Layoff Messaging for Tech Companies

The pandemic hiring spree was a zero-interest rate phenomenon: We’ve seen over 300,000 tech layoffs in the past two years, and we’re on track to hit half a million total by 2025. Throughout this nonstop cycle of tech layoff news, we’ve seen every communication approach imaginable, from graceful statements to disorganized scrambling and shamefaced silence.

Poor layoff messaging has dire long-term consequences. For example: In 2023, Google laid off 12,000 employees, and Microsoft over 16,000. Now, Google is in the midst of a morale crisis, with both current and former employees publicly blasting the company for lack of vision and leadership failure. By contrast, nearly the entire staff of OpenAI threatened to go work for Microsoft last December. Their main motivation was loyalty to Sam Altman, but Microsoft also emerged from their layoffs with a much better reputation than Google among AI engineers. Why? Microsoft CEO Satiya Nadella’s textbook layoff communications treated employees with dignity and communicated a clear, AI-focused path forward for the company. Google, however, let people go via email – a move Google CEO Sundar Pichai has admitted was a mistake.

Layoffs are painful, but they are a normal part of the modern technology company lifecycle. When facing layoffs, you must build and follow a comprehensive messaging playbook that protects your reputation and relationships.

Yes, You Have To.

Many executives would prefer to deflect attention away from a workforce reduction. However, maintaining silence during the layoff process can have dire consequences. Employees will sense what’s happening, and their uncertainty will degrade morale and productivity. Depending on your company’s stature, secretive layoffs may also fuel industry speculation on the health and future of your company. Without a statement, rumors fester, and you cede control of the story to those who suspect the worst.

What to Include in Layoff Messaging

Layoffs should be approached like any other major tech PR announcement, with foundational messaging and FAQs in place. You need to be ready with talking points for:

  • Why the layoffs are happening.
  • The selection criteria for who is being laid off.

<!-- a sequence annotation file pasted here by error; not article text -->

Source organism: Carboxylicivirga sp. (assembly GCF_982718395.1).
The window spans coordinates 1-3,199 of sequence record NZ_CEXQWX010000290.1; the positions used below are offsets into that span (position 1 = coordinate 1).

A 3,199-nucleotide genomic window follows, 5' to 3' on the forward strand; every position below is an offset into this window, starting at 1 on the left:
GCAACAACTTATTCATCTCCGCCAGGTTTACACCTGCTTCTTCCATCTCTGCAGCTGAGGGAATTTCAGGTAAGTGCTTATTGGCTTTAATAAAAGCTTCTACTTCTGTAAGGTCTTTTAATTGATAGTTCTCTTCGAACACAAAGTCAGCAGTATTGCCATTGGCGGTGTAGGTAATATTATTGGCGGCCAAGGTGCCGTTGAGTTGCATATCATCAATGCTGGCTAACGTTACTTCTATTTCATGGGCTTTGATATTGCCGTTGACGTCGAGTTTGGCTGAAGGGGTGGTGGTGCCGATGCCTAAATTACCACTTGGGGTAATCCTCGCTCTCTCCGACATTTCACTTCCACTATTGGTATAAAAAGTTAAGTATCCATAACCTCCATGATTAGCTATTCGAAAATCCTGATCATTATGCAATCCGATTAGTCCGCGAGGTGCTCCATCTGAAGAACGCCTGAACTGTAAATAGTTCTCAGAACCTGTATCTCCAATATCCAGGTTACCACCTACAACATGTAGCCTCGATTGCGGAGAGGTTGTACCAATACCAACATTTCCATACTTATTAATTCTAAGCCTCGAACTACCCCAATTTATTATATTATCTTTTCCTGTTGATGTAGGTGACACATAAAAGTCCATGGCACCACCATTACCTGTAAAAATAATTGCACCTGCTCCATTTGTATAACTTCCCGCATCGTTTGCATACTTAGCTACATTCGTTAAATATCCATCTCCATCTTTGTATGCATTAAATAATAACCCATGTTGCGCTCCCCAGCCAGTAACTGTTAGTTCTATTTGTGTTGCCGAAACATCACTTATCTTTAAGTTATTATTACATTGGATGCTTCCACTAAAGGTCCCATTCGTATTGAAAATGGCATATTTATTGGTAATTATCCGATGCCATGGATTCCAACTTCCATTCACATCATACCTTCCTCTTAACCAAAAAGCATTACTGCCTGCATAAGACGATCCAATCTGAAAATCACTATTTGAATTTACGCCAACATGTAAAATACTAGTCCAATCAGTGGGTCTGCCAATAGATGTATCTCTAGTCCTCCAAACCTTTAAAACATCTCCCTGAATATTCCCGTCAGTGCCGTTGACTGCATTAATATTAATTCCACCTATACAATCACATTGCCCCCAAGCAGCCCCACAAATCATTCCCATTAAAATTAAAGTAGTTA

• Support for outgoing employees.
  • What the future holds for your company.

Consider all potential audiences when developing this messaging: employees, of course, but also media, customers, business partners, investors, analysts, etc. The goal is not to develop different messaging for each group: your message should be consistent, avoiding the impression that you’re changing your story. You don’t have to include all these talking points in every statement, but you do need to be ready to answer tough questions.

Layoff Messaging Best Practices

If you must lay off employees, do it right. Thoughtful layoff messaging does more than protect your reputation; it demonstrates your respect for both current and former employees. Here are the top guidelines to keep in mind:

  • Lead with empathy. It may be tempting to downplay the impact of a layoff on your organization, but the impact on affected employees is always monumental. Acknowledge this and avoid minimizing what they’re going through with phrases like “minor staff reduction.”
  • Avoid euphemisms. It’s okay to use terms like “eliminating positions,” “rightsizing,” or “reorganization” if they accurately characterize the nature of the layoffs. However, if you avoid the term “layoff” entirely, you risk looking evasive.
  • Own the decision and the factors that led to it. State the real reason for the layoffs, including circumstances outside and within your control, as clearly as possible. Focus on the larger context and avoid implying that the impacted employees were at fault. There is no need to rub salt in the wound.
  • Look people in the eye. Don’t send an email. Don’t call impacted employees into a meeting and let them go en masse. Take the time to communicate with laid-off employees respectfully and personally.
  • Have an ongoing dialogue with remaining staff. If your existing staff feels their jobs are still at risk, they will head for the door. Hold team meetings to update staff on the layoff process, including when it concludes. Make sure they understand their role in the future of your business. Check in with teams and individuals to make sure they understand any new responsibilities and are adjusting to the changes. Keeping the lines of communication open will help keep your top talent engaged.
  • Be optimistic, but not crass. Layoffs are a moment of transformation. Share what you can about how these difficult decisions will support your business’s success – but beware of tipping into an overly self-promotional statement.
  • When possible, avoid a drawn-out process. A clean cut is easier to heal than a festering wound.

It’s All Public

Make no mistake: good layoff messaging requires public relations expertise. Every element should be something you’re willing to see in the press – we’ve seen stories this year quoting leaked memos, first-hand accounts of chaotic all-hands meetings, and even livestreams of the layoff itself. The high visibility of layoff actions requires that each message be delivered with the utmost thought and care.

This is part of why an official, documented layoff messaging plan is so essential: During a reduction, management must always be on message. A tone-deaf email or defensive improvisation could go viral.

Layoff messaging is some of the most delicate and vital communication a company does. You may not want to talk about such a painful subject, but you absolutely cannot be seen to hide. It’s a critical moment to demonstrate leadership, shoring up faith in your brand both within and without.

Rachel Bradshaw

Vice President of Account Services

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